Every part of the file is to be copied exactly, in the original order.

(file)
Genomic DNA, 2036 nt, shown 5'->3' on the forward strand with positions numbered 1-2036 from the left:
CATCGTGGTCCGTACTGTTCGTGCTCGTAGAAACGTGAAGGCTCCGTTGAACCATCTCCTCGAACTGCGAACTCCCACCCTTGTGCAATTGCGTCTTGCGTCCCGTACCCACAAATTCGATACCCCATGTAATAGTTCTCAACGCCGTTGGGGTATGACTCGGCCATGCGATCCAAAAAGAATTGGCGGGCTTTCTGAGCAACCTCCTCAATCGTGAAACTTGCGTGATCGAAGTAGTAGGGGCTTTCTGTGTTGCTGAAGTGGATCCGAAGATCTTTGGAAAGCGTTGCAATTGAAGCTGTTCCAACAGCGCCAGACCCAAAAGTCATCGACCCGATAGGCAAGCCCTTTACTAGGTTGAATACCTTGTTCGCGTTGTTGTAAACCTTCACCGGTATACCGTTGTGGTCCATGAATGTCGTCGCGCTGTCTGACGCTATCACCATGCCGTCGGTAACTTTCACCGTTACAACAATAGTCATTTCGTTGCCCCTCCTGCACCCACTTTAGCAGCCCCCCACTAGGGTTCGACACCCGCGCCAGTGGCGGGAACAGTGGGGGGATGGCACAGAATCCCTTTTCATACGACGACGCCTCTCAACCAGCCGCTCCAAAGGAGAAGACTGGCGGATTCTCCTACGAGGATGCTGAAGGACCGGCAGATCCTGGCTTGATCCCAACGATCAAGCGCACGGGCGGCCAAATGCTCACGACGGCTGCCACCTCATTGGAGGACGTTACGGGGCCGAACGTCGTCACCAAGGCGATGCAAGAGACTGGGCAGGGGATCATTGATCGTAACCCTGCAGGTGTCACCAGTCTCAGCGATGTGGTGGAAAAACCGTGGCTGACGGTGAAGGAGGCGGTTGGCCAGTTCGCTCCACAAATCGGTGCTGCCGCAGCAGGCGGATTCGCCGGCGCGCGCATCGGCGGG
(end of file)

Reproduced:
Genomic DNA, 2036 nt, shown 5'->3' on the forward strand with positions numbered 1-2036 from the left:
CATCGTGGTCCGTACTGTTCGTGCTCGTAGAAACGTGAAGGCTCCGTTGAACCATCTCCTCGAACTGCGAACTCCCACCCTTGTGCAATTGCGTCTTGCGTCCCGTACCCACAAATTCGATACCCCATGTAATAGTTCTCAACGCCGTTGGGGTATGACTCGGCCATGCGATCCAAAAAGAATTGGCGGGCTTTCTGAGCAACCTCCTCAATCGTGAAACTTGCGTGATCGAAGTAGTAGGGGCTTTCTGTGTTGCTGAAGTGGATCCGAAGATCTTTGGAAAGCGTTGCAATTGAAGCTGTTCCAACAGCGCCAGACCCAAAAGTCATCGACCCGATAGGCAAGCCCTTTACTAGGTTGAATACCTTGTTCGCGTTGTTGTAAACCTTCACCGGTATACCGTTGTGGTCCATGAATGTCGTCGCGCTGTCTGACGCTATCACCATGCCGTCGGTAACTTTCACCGTTACAACAATAGTCATTTCGTTGCCCCTCCTGCACCCACTTTAGCAGCCCCCCACTAGGGTTCGACACCCGCGCCAGTGGCGGGAACAGTGGGGGGATGGCACAGAATCCCTTTTCATACGACGACGCCTCTCAACCAGCCGCTCCAAAGGAGAAGACTGGCGGATTCTCCTACGAGGATGCTGAAGGACCGGCAGATCCTGGCTTGATCCCAACGATCAAGCGCACGGGCGGCCAAATGCTCACGACGGCTGCCACCTCATTGGAGGACGTTACGGGGCCGAACGTCGTCACCAAGGCGATGCAAGAGACTGGGCAGGGGATCATTGATCGTAACCCTGCAGGTGTCACCAGTCTCAGCGATGTGGTGGAAAAACCGTGGCTGACGGTGAAGGAGGCGGTTGGCCAGTTCGCTCCACAAATCGGTGCTGCCGCAGCAGGCGGATTCGCCGGCGCGCGCATCGGCGGG